The stone room echoed with the sound of blood draining into a bucket.

A second bucket sat off to the side, already full. From the ceiling, a man‟s body was strung, its feet bound with rope, its arms hanging and wrists slit. A dozen other men watched as the last drops of blood emptied into the bucket. One held a hack saw. “Get it down.” The command was followed. The bucket was moved to the side. Three of the men held the body, while another stood on a chair and cut the rope. Straining under the dead weight, they carried the body to a table in the middle of the room where the others sat. The table was prepared with knives, platters, and patterned ceremonial cups. The man with the saw stood, and they all bowed their heads. “Father, you provide without fail, and we thank you for your provision this day. We ask that you bless this meal as we partake in your name.” Together, they concluded with “Amen.” Lifting their heads, the man grabbed an arm of the body laid out on the table and positioned the saw at the shoulder. His grip firm, he pulled the saw back, making the first cut. Each cut through the cold flesh was clean, with no blood left to spill. Sawing through the bone took some time, but the others sat watching, patient, and silent. They continued to sit in silence as the man severed each limb, setting it aside and moving on to the next. With the final cut, the man placed his saw at the foot of the table and took his seat. With the arms and legs out of the way, each one at the table took a knife and carved off portions of the torso. The head was left untouched. And they ate. Again, they bowed their heads. Again, the one man spoke: “Our Father, you have provided, and we are ever-grateful. We ask now that you bless the blood of this offering, as we continue to partake in your name. This blood, we live for. This blood, we live by. Lord, be with us.” And, altogether: “Amen.” He got up and carried the two buckets from the far wall to the table, setting them on either side of what remained of the body – mostly bones and fat, along with the legs,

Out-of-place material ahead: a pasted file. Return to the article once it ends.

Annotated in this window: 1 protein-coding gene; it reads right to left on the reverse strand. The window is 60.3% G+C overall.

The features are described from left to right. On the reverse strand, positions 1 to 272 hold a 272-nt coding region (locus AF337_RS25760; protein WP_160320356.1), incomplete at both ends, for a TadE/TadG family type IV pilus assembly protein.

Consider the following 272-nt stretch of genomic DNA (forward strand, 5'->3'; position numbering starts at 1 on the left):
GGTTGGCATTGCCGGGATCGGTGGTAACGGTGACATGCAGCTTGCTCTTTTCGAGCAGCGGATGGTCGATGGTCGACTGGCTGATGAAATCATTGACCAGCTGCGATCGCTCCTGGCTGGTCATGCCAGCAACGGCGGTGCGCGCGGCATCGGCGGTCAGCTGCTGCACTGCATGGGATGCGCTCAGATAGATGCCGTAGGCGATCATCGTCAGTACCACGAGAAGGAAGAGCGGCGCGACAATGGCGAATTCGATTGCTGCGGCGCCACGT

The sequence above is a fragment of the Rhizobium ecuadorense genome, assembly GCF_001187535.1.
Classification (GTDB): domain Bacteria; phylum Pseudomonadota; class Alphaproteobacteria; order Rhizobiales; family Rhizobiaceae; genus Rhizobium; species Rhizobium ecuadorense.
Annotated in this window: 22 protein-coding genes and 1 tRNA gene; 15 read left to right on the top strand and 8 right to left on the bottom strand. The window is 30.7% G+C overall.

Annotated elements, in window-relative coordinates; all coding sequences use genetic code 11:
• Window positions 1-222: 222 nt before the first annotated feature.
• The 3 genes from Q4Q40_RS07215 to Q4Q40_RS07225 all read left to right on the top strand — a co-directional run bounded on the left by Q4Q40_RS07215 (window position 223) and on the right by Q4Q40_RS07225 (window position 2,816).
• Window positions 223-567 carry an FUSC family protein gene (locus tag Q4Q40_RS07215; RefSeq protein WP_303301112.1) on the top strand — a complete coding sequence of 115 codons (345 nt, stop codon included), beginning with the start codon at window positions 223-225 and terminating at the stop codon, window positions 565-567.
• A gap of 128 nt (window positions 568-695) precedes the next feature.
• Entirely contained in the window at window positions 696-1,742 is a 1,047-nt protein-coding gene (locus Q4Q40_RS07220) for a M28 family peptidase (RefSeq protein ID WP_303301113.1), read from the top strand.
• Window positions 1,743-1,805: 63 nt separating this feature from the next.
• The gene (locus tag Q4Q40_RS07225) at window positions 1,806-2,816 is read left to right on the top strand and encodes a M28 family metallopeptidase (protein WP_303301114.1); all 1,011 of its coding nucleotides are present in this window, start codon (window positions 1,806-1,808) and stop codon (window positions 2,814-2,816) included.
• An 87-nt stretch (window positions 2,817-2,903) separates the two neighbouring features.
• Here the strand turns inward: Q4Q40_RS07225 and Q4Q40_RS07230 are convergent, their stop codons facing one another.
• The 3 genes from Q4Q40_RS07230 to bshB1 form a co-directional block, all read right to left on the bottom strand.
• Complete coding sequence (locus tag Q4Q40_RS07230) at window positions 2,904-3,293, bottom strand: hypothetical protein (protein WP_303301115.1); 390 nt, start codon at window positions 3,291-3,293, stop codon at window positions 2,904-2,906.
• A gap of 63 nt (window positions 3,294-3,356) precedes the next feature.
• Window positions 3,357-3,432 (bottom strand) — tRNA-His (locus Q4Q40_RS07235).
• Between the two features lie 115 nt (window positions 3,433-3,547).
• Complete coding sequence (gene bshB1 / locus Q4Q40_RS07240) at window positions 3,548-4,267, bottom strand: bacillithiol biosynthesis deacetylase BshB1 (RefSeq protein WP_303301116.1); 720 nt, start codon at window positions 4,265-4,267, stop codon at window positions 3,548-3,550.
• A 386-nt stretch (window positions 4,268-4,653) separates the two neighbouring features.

arms, and head. The blood had thickened, and the copper scent mixed with the stench of flesh to permeate the room. Careful not to spill any, he poured out the blood from one bucket into each of the cups on the far side of the table. Then, the blood in the other bucket he poured out for the rest on the other side. With the blood served, the man returned to his seat. Each of them took their cup. And they drank.

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“What you do, you do because I allow it.” Jesus spoke to Judas. “You have only the power my Father has given you.” “Surely my Lord, I will never betray you.” Silence. The eleven other men at the table said nothing. Judas said nothing more. After a moment, Jesus turned to Peter. “They will hate you.” Looking around at them all, he said, “They will hate all of you. What has been done here, and what has yet to be done – they won‟t understand. I give you my body, but the world will say, „These men of God eat the flesh of a man.‟ I give you my blood, but the world will say, „These men who call themselves Jews drink the blood of a man.‟ The world hates me, and, because of me, they will hate you. But have faith, even to death, for, in death, I give you life. The world has no power. What it has, my Father has given it, and my Father will take it away.” Turning back to Judas, Jesus added, “And, the one to whom power is given to hand over my body – I see him cursed and his body decayed.” Judas took a breath. The air was putrid. The bag of silver on his thigh seemed to get heavier. Jesus stood, and the other eleven followed. And they sang.

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